BRISTOL, Tenn. - Chances are, you probably know someone impacted by some kind of cancer, and often times that impact is devastating.
But now, hundreds of people from our region are being asked to take part in a study aiming to find ways to stop the disease before it starts.
She's never had cancer, but René Rogers will spend the next 20 to 30 years of her life fighting the disease in her own way by taking part in the American Cancer Society's third cancer prevention study, known as CPS-3. "My friend had breast cancer, and I participated in a similar breast cancer study when I lived in England. And then my mom has lung cancer, and my uncle has just died of lung cancer," said Rogers.
We discovered the American Cancer Society is recruiting 600 people just like her from our region to take part in the long-term study. "We need individuals between the ages of 30 and 65 who've never had cancer," said Karen Heaton, in charge of health initiatives for the American Cancer Society of Northeast Tennessee.
Heaton said they are seeking people with all kinds of health backgrounds, as long as you've never been diagnosed with cancer.
We learned the registration itself is quite simple. All you have to do is fill out some information, participate in a survey, and schedule an enrollment appointment where your involvement really begins. "We do a waist circumference. We do have a few questions that we ask, and we take a small sample of blood," Heaton explained. "This is the first time in our studies since 1959 we've actually done a sample of blood."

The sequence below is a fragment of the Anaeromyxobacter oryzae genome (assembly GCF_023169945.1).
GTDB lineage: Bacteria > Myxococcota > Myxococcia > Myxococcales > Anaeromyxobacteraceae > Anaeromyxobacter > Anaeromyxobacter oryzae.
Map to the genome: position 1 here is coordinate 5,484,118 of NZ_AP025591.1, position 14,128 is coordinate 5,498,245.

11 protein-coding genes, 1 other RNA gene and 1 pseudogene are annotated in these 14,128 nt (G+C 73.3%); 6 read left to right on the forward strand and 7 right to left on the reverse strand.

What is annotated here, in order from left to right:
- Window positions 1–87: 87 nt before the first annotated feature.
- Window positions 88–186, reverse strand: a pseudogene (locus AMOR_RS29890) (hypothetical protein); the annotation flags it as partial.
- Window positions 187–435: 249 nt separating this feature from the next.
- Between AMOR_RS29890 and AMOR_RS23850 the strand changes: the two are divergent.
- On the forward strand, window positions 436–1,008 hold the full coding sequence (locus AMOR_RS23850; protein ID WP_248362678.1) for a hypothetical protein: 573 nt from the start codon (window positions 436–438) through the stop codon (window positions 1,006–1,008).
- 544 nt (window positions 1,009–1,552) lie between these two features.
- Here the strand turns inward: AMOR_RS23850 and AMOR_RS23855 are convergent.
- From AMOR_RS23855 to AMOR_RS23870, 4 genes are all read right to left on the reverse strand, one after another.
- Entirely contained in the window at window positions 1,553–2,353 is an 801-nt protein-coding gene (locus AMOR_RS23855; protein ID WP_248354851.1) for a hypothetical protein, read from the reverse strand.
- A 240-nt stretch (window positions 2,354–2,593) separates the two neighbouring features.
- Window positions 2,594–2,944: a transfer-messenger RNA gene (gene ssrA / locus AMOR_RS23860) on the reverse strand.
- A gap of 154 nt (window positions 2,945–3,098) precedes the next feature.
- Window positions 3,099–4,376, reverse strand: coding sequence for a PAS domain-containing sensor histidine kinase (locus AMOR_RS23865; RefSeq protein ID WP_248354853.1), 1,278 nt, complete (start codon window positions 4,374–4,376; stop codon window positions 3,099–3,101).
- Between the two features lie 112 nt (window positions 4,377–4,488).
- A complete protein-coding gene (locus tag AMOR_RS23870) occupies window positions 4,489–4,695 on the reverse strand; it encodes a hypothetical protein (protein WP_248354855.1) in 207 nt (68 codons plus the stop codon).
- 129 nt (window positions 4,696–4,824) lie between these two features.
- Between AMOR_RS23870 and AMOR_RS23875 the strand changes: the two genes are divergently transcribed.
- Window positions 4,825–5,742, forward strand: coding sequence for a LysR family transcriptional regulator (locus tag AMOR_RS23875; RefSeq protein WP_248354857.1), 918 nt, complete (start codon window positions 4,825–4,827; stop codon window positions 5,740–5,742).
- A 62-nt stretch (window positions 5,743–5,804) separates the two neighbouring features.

From there, participants can expect a follow-up survey every few years for the next two or three decades asking about your lifestyle.
The hope is that researchers find something valuable in the nationwide pool of data. "In our first study, we found the link to tobacco and lung cancer," said Heaton. "We're hoping to find that one more link, that one thing that can say, 'hey, we can save lives with this particular change in behavior'."
It's a mission to save lives, but also to save families from heartaches that never go away. "It's very hard to see your loved ones go through anything like cancer and all they have to go through when they're fight it," said Rogers.
We found out the American Cancer Society still needs more than 400 participants to register for the study.
For more facts on the study click here.
If you would like to register to participate click here.
- Person of interest identified in Washington County, Va. shooting
- Local overcrowded animal shelter fighting to avoid euthanasia
- More law enforcement agencies in our region looking to carry a lifesaving drug
- Norton clinic improving health for black lung patients
- Lowe's Heroes Project making improvements to Cherokee Elementary School